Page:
Thu, 31 Aug|
Better Read Than Dead
sydney khoo, Erin Riley & Jordan Collins In-conversation
Join us with sydney khoo to celebrate the release of their YA novel The Spider and Her Demons, alongside fellow non-binary writers Erin Riley and Jordan Collins.
Time & Location
31 Aug, 6:30 pm – 7:50 pm
Better Read Than Dead, 265 King St, Newtown NSW 2042, Australia
About The Event
sydney khoo (they/them) is a nonbinary and aromantic asexual writer, born on Dharawal Country (South Western Sydney), to Malaysian Chinese parents. They have a Bachelor of Arts in Psychology and a Masters in Creative Writing. Having worked at an eclectic mix of places, including a suicide prevention centre, tattoo parlour, publishing house, and medical clinic, sydney has found working in made-up worlds to be most fulfilling. Though typically drinking bubble tea in Cabramatta, or reading fanfiction in a McDonald’s carpark, they can occasionally be found writing poetry and stories at cafés with their dog Gizmo.
By day, Erin Riley is a social worker, having spent most of the last decade working alongside marginalised populations in community aged care in and around Sydney. By night, Erin’s a skivvy-wearer, a dedicated reader, wrestling fan, swimmer of laps and a lover of routine. Erin brings a queer lived experience to their professional work and to their writing, and is fascinated and energised by the power of stories in both understanding and reimagining ourselves. They were a Penguin Random House Australia Write It fellow in 2021, and have been published in Kill Your Darlings, Bent Street and various corners of the internet. Erin lives in Sydney with their partner and Remy the dog.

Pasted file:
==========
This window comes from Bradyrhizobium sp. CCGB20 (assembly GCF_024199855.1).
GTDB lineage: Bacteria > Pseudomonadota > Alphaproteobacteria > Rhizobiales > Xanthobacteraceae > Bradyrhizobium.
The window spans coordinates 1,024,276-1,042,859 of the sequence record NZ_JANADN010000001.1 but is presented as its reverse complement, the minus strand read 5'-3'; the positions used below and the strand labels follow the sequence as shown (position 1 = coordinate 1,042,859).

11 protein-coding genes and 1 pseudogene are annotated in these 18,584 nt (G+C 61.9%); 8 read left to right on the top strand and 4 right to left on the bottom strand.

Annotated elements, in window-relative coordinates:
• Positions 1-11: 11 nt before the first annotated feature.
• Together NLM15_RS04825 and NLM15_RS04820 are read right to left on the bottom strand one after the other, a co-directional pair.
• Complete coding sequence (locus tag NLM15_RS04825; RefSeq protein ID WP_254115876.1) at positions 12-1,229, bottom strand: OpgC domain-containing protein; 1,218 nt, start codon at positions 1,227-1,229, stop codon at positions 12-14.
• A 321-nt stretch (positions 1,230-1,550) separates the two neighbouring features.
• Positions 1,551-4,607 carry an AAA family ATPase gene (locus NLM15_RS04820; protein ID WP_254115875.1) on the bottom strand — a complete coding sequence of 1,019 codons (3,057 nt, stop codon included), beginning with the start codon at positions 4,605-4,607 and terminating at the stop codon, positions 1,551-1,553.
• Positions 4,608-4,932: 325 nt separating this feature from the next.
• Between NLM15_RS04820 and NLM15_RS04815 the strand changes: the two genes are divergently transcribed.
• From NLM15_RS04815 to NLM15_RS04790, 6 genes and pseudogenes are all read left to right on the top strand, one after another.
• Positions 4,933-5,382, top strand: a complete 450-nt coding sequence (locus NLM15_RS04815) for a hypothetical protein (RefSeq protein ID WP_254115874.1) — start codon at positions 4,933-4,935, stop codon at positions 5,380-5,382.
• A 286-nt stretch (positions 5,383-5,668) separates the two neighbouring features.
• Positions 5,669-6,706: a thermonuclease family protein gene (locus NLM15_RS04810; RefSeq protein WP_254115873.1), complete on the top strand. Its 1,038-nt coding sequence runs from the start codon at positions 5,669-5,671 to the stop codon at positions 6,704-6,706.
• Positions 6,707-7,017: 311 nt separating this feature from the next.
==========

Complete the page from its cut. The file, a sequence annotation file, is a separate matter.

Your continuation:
Jordan Collins was born in Chicago, Illinois and moved to Australia when they were eight years old. Their heritage is African-American Greek-Australian, meaning that their skin is dark, their hair is curly and they have spent a large part of their life feeling torn between cultures and expectations. Growing up, no matter where they found themselves or how they were doing, they could always find home and belonging in the pages of a book. Now they write to give other people like Jordan a little taste of the home they have made for themselves.